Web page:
Performativity and Social Space: A Study of Three Yamada-ryū Koto Musicians in The Northeast of The U.S.
Abstract: This thesis is an ethnographic project that aims to present the nuanced experiences of three women trained in the Yamada-ryū tradition for the Japanese koto, a thirteen-stringed zither. Predicated upon theories of performativity, cultural identity, and the construction of social space within a postmodern scheme, this project depicts these performers as women who have shaped the tradition... read morein which they have learned and performed. They have tread new paths as they continue to perform and to teach within distinct social spaces in Japan and the Northeast region of the United States, and they have effectively advocating for a broader appreciation of Japanese koto and its music culture. The thesis contributes to the body of ethnomusicological scholarship on Japanese musics and instruments as it achieves a more holistic and interdisciplinary approach to a tradition that had long been dealt with by scholars through textual and musical analysis almost exclusively. I have addressed complex issues of transmission and change within a codified tradition, the politics of performance in multifarious social spaces, and what it means to advocate for Japanese musics in the United States.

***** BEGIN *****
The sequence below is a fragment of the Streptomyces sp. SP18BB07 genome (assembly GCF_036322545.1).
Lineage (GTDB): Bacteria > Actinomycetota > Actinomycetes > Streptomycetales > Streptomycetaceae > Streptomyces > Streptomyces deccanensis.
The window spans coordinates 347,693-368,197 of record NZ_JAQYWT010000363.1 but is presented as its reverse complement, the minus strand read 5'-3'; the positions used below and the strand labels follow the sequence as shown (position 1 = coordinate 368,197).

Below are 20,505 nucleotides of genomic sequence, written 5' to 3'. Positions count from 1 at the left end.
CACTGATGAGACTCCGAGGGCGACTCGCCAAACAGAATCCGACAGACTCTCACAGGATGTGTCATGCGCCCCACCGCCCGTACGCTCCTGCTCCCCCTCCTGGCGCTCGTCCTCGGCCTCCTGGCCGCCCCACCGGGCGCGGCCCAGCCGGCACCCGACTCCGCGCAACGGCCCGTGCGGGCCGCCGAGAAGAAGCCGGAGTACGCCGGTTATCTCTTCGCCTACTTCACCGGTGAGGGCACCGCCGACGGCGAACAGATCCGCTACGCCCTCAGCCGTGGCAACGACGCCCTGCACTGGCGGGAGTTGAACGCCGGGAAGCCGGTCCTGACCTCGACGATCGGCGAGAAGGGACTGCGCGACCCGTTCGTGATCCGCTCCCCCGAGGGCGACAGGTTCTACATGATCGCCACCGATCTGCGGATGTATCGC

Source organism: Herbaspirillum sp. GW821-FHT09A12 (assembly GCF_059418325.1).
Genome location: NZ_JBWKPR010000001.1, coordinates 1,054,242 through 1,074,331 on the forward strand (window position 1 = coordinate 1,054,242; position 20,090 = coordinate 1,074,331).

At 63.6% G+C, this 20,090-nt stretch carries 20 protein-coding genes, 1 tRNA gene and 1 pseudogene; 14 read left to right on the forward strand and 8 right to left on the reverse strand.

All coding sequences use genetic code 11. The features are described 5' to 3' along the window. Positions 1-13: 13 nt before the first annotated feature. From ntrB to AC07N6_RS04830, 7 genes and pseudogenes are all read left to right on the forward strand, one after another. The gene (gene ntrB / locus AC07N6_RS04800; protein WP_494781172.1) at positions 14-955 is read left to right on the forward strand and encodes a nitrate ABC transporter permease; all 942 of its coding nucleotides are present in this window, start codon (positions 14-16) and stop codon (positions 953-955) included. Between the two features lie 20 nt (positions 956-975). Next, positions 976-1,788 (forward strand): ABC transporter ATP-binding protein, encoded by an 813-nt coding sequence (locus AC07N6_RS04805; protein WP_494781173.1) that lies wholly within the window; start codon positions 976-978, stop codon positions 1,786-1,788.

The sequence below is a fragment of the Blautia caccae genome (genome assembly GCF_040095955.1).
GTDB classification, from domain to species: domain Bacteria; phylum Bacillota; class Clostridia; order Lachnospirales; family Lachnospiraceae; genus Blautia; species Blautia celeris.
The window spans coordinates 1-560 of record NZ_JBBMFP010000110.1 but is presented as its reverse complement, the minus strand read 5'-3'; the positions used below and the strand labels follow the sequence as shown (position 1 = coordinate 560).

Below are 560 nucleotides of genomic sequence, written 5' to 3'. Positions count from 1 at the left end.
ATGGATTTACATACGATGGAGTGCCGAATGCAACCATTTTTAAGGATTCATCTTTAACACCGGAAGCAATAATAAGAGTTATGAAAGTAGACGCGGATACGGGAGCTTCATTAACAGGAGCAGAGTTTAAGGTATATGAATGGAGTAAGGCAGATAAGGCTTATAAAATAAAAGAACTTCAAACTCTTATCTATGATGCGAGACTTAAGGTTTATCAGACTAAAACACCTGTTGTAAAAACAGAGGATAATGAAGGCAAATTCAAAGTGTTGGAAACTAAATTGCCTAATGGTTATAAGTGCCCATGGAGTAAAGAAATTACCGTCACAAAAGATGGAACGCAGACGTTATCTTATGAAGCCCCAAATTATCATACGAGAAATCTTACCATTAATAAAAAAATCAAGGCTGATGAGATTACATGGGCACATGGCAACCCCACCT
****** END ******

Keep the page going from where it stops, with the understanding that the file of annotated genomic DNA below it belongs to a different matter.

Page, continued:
Thesis (M.A.)--Tufts University, 2015.
Submitted to the Dept. of Music.
Advisor: David Locke.
Committee: Cathleen Ayakano Read, and Jeffrey Summit.
Keywords: Music, Performing arts, and Social structure.read less